I love Jamie Oliver’s cookbooks by default; he never seems to release a dud one. Super Food Family Classics is packed full of healthy recipes. The batch cook seven veg tomato sauce has become a staple in our house – we regularly freeze portions ready to make a Bolognese or a chili with. Everything is well laid out, easy to follow and as a bonus you know you’re making healthier choices. Win, win. Next on my list is 5 ingredients.

Easy by Bill Granger (Collins)


As the title suggests, everything in this book is easy to cook and definitely a great one for beginners. The book is split out by food / category – pasta, cheese, eggs, beef etc., which makes is nice and simple to find recipes based on what you’ve got in your fridge.

Fast, Fresh and Easy Food by Lorraine Pascale (Harper Collins)


The chocolate mousse with raspberries has become one of my go-to quick pudding recipes – it’s easy to make, but utterly indulgent and full of flavour. There are so many mouth-watering recipes in this book; from minty pine nut couscous, to fish burgers.

Okay, so having put my list together I can see there’s a definite theme – fast, fresh, easy food than can be prepared and cooked quickly but still taste amazing! I’m more than happy doing more complicated recipes and spending time in the kitchen, but I normally save that for the weekend.

*disclaimer, this won’t be the name of the series as I need to think of something a bit snappier, but If the next post has this name too then you’ll know I failed.

Cosy Book TBR

With a chill in the air and a spring in my step, I’m embracing the start of the darker nights and the shorter days, using it as an excuse to curl up, put the fire on, brew a tea and get down to business reading lots of books!

I love theming my reading with the seasons, so I thought I’d put together a short cosy TBR made up of books I already own for the coming months. These have been categorised as ‘cosy’ for a variety of reasons – the subject matter, the location the book is set in, the season etc. I didn’t want to include too many books, as otherwise it feels like a chore and I feel guilty if I don’t get around to ticking them all off – after all, reading should be fun!

Peril at End House by Agatha Christie
For me, Agatha Christie is the epitome of cosiness. As soon as a chill sets in, I love putting a Poirot DVD on (we have the whole box set…what can I say? We’re big fans here!) on a Sunday evening and snuggling up with a glass of wine. I’ve not read anywhere near as much Christie as I’d have liked, so this Autumn I’m going to rectify this! I picked up three vintage copies in a charity shop recently for £1 each so I really have no excuse.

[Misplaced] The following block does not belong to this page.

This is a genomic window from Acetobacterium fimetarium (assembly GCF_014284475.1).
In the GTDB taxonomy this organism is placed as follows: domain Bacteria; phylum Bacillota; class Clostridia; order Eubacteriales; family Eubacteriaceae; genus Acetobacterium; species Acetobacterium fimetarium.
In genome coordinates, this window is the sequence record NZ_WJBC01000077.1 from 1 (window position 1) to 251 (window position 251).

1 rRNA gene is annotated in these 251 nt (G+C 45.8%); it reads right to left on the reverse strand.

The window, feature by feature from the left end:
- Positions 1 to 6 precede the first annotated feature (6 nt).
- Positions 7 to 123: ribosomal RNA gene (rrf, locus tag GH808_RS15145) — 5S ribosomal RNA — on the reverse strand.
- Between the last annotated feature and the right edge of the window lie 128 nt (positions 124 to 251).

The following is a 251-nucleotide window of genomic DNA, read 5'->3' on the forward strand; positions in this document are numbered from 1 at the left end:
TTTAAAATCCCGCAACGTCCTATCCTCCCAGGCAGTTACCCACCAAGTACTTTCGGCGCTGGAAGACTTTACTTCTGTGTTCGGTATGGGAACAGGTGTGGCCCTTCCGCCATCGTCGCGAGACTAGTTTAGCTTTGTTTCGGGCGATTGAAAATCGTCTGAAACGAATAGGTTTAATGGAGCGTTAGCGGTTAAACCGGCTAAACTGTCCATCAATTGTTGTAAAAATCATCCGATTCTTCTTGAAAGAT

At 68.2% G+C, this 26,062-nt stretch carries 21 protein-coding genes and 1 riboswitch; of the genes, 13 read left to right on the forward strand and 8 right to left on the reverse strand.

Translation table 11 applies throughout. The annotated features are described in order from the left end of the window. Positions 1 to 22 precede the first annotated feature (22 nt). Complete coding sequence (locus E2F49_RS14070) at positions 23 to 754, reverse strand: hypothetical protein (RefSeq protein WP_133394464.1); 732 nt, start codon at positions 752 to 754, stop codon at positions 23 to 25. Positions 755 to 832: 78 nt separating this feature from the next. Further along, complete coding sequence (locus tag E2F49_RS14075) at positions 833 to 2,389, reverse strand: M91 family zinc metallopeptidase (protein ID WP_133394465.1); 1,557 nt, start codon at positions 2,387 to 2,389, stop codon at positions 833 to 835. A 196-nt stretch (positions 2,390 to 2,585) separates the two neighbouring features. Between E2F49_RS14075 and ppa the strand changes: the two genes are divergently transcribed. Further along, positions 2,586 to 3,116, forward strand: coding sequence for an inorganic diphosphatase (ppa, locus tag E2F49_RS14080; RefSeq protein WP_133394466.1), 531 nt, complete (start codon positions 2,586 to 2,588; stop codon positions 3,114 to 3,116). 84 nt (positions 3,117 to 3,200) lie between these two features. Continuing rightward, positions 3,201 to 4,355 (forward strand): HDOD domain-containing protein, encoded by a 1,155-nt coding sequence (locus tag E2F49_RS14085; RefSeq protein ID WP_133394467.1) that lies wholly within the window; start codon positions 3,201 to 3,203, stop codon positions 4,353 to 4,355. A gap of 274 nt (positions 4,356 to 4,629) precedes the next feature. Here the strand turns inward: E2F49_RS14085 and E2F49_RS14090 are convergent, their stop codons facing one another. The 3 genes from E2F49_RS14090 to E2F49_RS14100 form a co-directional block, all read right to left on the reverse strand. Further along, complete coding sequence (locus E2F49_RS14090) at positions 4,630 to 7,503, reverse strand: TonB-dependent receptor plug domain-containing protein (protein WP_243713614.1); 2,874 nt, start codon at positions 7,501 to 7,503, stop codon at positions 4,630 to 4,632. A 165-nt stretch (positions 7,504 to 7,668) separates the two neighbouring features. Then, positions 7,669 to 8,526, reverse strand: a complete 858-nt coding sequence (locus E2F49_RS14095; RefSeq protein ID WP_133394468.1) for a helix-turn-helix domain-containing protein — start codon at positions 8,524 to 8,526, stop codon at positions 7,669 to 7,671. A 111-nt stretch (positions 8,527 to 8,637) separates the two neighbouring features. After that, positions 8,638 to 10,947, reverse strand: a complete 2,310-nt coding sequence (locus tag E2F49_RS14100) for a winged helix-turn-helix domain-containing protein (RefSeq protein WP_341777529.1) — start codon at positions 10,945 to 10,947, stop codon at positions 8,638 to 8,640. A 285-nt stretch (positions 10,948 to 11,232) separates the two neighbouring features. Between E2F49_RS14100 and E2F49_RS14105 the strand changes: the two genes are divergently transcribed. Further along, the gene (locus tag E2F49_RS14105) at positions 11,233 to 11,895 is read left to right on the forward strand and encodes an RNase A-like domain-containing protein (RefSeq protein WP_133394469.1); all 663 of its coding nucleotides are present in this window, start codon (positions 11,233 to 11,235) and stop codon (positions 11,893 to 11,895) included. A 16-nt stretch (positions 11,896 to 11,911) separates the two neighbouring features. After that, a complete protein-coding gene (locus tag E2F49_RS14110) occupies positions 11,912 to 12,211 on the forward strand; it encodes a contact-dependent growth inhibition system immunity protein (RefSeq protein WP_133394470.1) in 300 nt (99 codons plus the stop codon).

Nick Buckley was an unusual name for a pretty young woman. But then she had led an unusual life. First, on a treacherous Cornish hillside, the brakes on her car failed. Then, on a coastal path, a falling boulder missed her by inches. Later, an oil painting fell and almost crushed her in bed. Upon discovering a bullet-hole in Nick’s sun hat, Hercule Poirot decides the girl needs his protection. At the same time, he begins to unravel the mystery of a murder that hasn’t been committed. Yet.

The Outrun by Amy Liptrop
I won this book last year and it’s been sat on my shelf ever since – I think it’s about time I get to it. Set on the island of Orkney, I think the cold harshness of the story will be a great contrast to the warmth and cosiness of being indoors.

At the age of thirty, Amy Liptrot finds herself washed up back home on Orkney. Standing unstable on the island, she tries to come to terms with the addiction that has swallowed the last decade of her life. As she spends her mornings swimming in the bracingly cold sea, her days tracking Orkney’s wildlife, and her nights searching the sky for the Merry Dancers, Amy discovers how the wild can restore life and renew hope.

Autumn by Ali Smith
The next instalment in this quartet of novels is out on 2nd November; the aptly named Winter. I saw Autumn in my library last week so snapped it up as I’ve been wanting to read it for a long time – however I didn’t want to buy it as I’ve read a couple of other Ali Smith novels before and have found her a bit marmite (sorry, sorry!). Also, the Man Booker prize is announced in a couple of weeks’ time and with this on the shortlist, I thought I’d better read it before then.